Additional analyses helped the team refine the assay. “Sensitivity and specificity can be improved even further by combining the readout for HO-1 concentration and the total cell number, measured in the same well,” reported the authors.
Developing and validating the test
Finally, the team developed a new assay to measure HO-1 in a rapid and cost-efficient manner. They used a test called a homogeneous time resolved fluorescence (HTRF) assay (see image below). “The HO-1 levels obtained in response to most of the [39 tested] compounds … correlated well with immunofluorescence,” the authors wrote.
The authors noted some limitations to the method. For example, a chemical might undergo modification in the liver and produce a metabolite toxic to the kidney. This could be missed by the new tool.
However, the authors remarked that it is an important step forward, providing a test that is robust — it detects kidney toxicants from multiple classes of chemicals; it is sensitive, because it picks up toxicants at a high rate; and it is specific, which means it correctly identifies compounds that are not kidney toxicants.

CitationAdler M, Ramm S, Hafner M, Muhlich JL, Gottwald EM, Weber E, Jaklic A, Ajay AK, Svoboda D, Auerbach S, Kelly EJ, Himmelfarb J, Vaidya VS. 2015. A Quantitative Approach to Screen for Nephrotoxic Compounds In Vitro. J Am Soc Nephrol; doi:10.1681/ASN.2015010060 [Online 10 Aug 2015].
Scheme of the HTRF assay performed in a 384-well plate
Scheme of the HTRF assay performed in a 384-well plate. When the acceptor labeled antibody and the donor labeled antibody      bind to HO-1, the two dyes are brought into close proximity with each other. Excitation of the donor with a light source triggers a fluorescence resonance energy transfer toward the acceptor. The emission fluorescence can be detected after incubation for four hours. This signal is proportional to the amount of human HO-1 present in the cell lysate. (Photo courtesy of Vishal Vaidya)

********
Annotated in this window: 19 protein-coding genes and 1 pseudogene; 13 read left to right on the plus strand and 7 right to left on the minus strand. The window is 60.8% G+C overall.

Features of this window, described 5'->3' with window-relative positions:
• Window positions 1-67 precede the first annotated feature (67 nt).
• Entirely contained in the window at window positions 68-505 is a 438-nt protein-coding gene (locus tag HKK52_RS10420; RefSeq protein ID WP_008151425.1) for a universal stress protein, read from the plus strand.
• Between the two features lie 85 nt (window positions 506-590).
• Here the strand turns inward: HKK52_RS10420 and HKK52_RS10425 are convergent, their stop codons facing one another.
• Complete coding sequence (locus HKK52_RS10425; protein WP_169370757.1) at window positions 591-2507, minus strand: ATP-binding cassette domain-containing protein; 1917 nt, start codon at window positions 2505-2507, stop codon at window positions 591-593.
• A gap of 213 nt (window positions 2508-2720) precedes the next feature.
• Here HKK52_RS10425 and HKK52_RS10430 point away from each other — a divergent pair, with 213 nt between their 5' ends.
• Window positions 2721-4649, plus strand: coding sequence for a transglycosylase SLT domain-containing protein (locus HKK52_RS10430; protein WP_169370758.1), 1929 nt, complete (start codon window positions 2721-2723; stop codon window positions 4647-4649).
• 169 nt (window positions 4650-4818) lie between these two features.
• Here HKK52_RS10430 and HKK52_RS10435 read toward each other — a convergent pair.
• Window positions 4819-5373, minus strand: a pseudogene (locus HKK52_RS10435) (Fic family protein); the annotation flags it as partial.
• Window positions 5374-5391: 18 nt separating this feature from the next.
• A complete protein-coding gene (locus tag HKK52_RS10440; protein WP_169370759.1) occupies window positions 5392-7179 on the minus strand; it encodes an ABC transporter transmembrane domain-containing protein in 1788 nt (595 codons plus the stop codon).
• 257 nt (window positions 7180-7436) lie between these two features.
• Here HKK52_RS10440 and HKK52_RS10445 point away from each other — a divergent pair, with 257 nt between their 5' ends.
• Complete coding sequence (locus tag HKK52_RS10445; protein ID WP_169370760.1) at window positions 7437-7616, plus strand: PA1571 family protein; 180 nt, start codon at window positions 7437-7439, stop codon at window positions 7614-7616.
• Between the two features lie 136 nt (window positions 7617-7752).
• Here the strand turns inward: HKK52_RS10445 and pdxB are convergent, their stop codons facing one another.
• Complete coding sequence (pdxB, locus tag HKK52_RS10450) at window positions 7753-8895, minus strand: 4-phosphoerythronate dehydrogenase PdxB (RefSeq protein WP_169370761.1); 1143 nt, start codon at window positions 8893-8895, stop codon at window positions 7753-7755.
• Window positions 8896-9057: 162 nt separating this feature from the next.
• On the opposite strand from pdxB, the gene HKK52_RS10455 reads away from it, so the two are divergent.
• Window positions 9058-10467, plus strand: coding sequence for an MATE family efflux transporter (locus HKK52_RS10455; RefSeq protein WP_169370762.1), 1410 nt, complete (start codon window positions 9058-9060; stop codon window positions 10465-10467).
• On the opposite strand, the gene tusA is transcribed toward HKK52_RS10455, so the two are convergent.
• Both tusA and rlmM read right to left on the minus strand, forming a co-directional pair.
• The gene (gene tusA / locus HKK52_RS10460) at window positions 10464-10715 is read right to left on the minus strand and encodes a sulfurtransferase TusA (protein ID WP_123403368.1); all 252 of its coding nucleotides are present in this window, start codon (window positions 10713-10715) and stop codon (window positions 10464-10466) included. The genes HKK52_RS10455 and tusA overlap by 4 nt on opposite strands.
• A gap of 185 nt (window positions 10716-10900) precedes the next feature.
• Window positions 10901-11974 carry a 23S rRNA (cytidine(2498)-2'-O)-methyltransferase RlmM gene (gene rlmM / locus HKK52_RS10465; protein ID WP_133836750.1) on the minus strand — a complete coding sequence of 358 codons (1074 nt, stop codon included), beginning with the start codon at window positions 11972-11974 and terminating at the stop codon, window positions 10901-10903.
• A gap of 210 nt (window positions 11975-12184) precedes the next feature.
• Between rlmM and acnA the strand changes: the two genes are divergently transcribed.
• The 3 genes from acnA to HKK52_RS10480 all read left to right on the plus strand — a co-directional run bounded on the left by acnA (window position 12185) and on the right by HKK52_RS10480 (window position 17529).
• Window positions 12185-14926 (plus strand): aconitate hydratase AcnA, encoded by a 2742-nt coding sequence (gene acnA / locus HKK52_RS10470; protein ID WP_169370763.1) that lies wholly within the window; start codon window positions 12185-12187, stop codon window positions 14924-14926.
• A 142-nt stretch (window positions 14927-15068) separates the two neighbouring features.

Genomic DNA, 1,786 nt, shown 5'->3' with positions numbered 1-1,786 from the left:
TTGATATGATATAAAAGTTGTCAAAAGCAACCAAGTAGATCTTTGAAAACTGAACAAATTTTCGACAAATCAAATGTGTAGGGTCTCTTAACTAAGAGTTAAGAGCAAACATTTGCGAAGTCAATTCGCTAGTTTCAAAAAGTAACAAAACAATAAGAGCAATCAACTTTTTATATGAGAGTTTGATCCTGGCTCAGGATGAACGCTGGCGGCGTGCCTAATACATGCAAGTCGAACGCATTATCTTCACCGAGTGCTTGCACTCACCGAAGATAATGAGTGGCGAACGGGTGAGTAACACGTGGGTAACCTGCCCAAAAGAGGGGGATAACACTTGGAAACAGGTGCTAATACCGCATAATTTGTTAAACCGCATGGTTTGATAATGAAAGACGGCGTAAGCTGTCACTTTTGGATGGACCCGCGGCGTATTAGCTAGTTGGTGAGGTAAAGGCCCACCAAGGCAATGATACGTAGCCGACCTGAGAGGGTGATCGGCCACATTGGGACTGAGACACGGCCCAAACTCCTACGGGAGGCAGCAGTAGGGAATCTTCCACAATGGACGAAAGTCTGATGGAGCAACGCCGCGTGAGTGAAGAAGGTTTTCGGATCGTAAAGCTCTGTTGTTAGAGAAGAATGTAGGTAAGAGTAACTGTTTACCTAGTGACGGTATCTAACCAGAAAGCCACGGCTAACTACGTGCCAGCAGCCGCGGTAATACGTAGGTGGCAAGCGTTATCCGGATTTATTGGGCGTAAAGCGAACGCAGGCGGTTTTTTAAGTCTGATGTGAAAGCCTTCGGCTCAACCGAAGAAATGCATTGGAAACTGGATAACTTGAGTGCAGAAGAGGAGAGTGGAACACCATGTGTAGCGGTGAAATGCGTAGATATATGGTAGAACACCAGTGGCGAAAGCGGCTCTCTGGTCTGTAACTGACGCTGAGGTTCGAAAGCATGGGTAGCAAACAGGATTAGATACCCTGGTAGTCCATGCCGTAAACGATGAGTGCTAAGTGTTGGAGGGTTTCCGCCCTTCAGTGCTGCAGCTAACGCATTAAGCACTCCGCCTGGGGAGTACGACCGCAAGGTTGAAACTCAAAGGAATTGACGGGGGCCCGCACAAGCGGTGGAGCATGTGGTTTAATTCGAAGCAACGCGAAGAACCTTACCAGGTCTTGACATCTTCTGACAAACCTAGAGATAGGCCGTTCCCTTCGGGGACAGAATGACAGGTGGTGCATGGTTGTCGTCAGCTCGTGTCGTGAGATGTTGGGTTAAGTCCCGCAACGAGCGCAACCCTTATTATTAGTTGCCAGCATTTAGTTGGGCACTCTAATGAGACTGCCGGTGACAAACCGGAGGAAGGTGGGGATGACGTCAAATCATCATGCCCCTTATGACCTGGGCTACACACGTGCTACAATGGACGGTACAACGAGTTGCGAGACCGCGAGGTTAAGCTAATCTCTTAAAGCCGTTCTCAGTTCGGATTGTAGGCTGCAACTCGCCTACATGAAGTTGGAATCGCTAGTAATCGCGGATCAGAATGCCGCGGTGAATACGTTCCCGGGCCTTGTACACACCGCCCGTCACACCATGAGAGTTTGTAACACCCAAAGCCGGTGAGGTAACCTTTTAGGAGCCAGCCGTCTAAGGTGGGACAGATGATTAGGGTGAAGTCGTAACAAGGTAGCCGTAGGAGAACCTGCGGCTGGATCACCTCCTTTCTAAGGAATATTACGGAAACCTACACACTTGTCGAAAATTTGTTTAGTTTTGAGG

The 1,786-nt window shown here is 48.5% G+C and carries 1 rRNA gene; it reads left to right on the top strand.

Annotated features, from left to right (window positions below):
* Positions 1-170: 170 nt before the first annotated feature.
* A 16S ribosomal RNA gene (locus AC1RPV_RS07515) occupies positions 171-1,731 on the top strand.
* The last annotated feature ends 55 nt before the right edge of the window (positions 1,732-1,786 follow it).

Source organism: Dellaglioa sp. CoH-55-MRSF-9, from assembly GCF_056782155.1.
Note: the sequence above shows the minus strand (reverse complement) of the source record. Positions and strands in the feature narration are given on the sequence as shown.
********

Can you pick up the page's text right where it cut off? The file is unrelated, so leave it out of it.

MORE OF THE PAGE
--Marilyn Hair
Based on an article in Environmental Factor by Kelly Lennox

Protect Yourself from Wildfire Smoke

The 2015 wildfire season in the Pacific Northwest is the worst yet. Hundreds of fires are burning in Washington, Idaho, Montana, northern California, Oregon and British Columbia. In Washington, it's the largest wildfire complex in state history.

Smoke is much worse this year because of the huge size of the wildfires and an inversion layer that is preventing the smoke from dissipating. Choking smoke has blanketed much of Central and Eastern Washington and some days has even traveled west across the Cascade Mountains. The smoke stings the eyes and throat and causes coughing, runny nose, and headache. These symptoms may happen sooner for children and older adults, those with heart or lung disease, and outdoor workers. People are concerned.

Last year we created a downloadable fact sheet, How to Protect Yourself From Wildfire Smoke with information about exposure to smoke and what to do.

These two websites give current information about smoke and air quality in Washington:

Washington Smoke Information
State air quality map, Washington Department of Ecology

As I write in late August, rain is forecast. Let's hope rain will slow the wildfires, help clear the smoke, and give firefighters and community members a chance to catch their breath.
-- Marilyn Hair

Center participates in National Conference of State Legislators Summit

Center for Ecogenetics & Environmental Health (CEEH) members and staff participated in the Environmental Health Sciences (EHS) Pre-Conference Session of the National Conference of State Legislators (NCSL) Summit on August 3rd at the Washington State Convention Center in Seattle. NCSL is a bipartisan public-policy organization. About 5,000 state lawmakers and staffers attended, including more than 70 Washington legislators.